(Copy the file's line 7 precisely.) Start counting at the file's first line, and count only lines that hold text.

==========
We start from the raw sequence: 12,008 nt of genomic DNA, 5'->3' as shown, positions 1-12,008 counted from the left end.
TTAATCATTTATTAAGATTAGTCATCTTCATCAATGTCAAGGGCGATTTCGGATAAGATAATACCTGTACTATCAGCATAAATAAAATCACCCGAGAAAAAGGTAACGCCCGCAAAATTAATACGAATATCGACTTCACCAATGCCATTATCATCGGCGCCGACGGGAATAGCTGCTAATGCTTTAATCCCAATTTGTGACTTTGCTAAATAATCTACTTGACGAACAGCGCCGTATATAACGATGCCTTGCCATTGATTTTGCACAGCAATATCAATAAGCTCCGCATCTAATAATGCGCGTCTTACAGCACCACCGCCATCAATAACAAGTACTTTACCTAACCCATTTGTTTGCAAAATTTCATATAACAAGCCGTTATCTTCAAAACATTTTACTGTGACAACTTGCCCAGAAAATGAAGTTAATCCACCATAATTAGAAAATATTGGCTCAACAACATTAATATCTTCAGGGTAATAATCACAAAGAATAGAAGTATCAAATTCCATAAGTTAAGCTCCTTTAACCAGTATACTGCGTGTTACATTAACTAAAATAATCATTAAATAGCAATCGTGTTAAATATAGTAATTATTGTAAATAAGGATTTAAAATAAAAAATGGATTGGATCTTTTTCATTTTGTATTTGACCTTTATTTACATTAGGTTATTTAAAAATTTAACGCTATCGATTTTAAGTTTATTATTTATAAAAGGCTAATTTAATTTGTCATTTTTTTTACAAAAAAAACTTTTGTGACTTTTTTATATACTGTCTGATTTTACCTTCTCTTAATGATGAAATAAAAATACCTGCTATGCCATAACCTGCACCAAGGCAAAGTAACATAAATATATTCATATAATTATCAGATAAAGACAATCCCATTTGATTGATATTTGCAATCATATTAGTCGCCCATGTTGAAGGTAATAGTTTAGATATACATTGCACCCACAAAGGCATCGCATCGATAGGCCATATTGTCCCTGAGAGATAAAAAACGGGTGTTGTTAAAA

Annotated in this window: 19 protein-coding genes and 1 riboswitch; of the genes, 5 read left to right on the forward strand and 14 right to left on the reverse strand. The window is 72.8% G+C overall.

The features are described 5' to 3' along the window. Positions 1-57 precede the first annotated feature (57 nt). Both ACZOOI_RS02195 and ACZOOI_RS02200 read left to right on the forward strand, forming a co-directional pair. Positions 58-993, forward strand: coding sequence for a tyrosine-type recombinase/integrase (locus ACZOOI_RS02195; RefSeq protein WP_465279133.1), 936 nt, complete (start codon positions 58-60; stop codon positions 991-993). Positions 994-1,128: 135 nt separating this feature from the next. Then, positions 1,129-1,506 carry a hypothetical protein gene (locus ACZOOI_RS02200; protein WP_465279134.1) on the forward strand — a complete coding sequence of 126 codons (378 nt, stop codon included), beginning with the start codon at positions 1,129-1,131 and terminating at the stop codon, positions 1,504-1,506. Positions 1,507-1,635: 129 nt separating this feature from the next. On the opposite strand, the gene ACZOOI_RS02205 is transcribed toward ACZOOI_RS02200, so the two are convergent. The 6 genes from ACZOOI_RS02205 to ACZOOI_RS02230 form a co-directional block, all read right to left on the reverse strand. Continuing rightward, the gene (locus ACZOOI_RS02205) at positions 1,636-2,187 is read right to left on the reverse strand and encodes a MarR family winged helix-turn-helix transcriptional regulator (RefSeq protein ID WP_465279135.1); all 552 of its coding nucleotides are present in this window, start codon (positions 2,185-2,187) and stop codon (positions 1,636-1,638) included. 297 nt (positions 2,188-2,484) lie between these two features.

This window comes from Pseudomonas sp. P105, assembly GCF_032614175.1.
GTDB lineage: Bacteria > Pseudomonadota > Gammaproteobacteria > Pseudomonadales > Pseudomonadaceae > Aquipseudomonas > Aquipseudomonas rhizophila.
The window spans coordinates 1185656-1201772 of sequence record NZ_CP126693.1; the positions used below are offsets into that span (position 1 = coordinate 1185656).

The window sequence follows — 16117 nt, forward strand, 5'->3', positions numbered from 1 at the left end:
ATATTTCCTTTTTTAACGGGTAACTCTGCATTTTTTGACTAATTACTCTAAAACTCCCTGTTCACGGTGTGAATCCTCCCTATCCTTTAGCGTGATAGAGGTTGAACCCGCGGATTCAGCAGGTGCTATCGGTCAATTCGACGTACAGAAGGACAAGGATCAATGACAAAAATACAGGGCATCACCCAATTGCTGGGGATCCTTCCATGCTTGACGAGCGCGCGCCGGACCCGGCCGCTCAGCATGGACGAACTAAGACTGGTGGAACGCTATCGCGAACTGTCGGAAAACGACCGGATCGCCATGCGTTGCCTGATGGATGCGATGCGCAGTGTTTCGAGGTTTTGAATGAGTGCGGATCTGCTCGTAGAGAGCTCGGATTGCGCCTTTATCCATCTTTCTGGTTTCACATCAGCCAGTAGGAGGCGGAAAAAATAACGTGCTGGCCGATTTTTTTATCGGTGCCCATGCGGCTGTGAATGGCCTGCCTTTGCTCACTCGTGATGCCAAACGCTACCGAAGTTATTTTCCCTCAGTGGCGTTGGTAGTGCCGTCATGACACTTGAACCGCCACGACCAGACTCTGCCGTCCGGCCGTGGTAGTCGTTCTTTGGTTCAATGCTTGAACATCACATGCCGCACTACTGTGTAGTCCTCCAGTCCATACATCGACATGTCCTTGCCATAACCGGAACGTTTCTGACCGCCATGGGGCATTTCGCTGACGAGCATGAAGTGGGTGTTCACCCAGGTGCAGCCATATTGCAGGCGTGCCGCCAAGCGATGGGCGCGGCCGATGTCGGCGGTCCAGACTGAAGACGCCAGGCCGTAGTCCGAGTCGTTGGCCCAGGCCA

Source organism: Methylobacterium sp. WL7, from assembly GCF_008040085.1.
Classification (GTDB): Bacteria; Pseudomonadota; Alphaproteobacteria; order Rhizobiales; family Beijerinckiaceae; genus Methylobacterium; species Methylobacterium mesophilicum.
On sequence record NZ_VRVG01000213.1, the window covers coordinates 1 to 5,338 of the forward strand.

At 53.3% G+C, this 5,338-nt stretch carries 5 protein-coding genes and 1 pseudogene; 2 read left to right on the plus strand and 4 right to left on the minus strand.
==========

The window spans coordinates 1185656-1201772 of sequence record NZ_CP126693.1; the positions used below are offsets into that span (position 1 = coordinate 1185656).